Alan Li and Jarrett van den Bergh attended the National Convention for State Legislators (NCSL) held in Los Angeles, CA, July 30 – August 2, 2018. Li and van den Bergh presented their work on the NASA NeMO-Net project, a citizen science game where players help NASA classify coral reefs and other aquatic ecosystems by painting on 2D and 3D images of coral. They talked to local legislators and senators from around the US, as well as a few international representatives about the importance of protecting our coral reefs and what NASA was doing to tackle that problem. They set up a prototype of their coral classification video game for visitor participation. Li and van den Bergh are team members of the Laboratory for Advance Sensing (LAS) located at NASA Ames and under the direction of Dr. Ved Chirayath. The NASA LAS focuses on science driven sensing and technology development for next-generation instruments that help to better understand the world and benefit humanity. Its primary focus is on developing novel instrumentation and information systems to advance NASA’s Earth Science objectives. One of the NASA LAS innovations is the development of Fluid Lensing which allows viewing of coral above water without the distortion of sunlight caused by ocean waves. The team uses a drone equipped with their FluidCam to fly over coral reefs and capture the imagery that is scanned into a 3D model. As van den Bergh says, “Fluid Lensing allows to make it look as if the water wasn’t there.”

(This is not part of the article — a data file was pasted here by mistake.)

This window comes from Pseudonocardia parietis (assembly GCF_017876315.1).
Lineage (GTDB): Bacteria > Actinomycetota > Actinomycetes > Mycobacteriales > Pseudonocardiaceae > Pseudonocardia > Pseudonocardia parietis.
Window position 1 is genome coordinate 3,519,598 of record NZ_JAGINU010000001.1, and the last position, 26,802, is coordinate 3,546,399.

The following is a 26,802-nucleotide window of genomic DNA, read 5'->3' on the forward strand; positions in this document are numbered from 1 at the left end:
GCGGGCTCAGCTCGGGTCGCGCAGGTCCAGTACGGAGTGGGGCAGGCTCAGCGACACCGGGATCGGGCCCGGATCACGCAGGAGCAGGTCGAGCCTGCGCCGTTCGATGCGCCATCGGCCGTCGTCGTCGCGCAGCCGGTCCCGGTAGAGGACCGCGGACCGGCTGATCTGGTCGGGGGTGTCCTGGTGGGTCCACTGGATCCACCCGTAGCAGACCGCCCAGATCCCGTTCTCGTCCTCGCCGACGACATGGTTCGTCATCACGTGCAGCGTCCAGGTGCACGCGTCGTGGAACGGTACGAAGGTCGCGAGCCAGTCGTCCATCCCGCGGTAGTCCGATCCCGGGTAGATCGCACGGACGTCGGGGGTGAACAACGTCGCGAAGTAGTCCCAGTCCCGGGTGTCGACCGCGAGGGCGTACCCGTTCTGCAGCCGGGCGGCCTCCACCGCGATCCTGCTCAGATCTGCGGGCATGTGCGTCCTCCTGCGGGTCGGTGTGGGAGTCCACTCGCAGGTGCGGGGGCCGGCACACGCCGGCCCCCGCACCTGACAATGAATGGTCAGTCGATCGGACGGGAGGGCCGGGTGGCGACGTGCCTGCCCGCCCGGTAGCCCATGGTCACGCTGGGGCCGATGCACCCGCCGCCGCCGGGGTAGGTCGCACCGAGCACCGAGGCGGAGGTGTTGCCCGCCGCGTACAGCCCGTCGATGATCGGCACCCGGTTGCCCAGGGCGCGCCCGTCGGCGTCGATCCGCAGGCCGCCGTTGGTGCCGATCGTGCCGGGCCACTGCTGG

For more information about Fluid Lensing, Ne-MO Net, and other projects that LAS is developing, visit their website at https://www.nasa.gov/ames/las.
<< Alan Li (right) and Jarrett van den Bergh at NCSL Legislative Summit at the Los Angeles Convention Center.
< Jarrett van den Bergh assisting a visitor using a virtual reality (VR) mask to view a coral reef in American Samoa using Ne-MO Net’s Gear VR app. The app depicts the coral reef with and without water and demonstrates the effects of Ne-MO Net’s algorithm.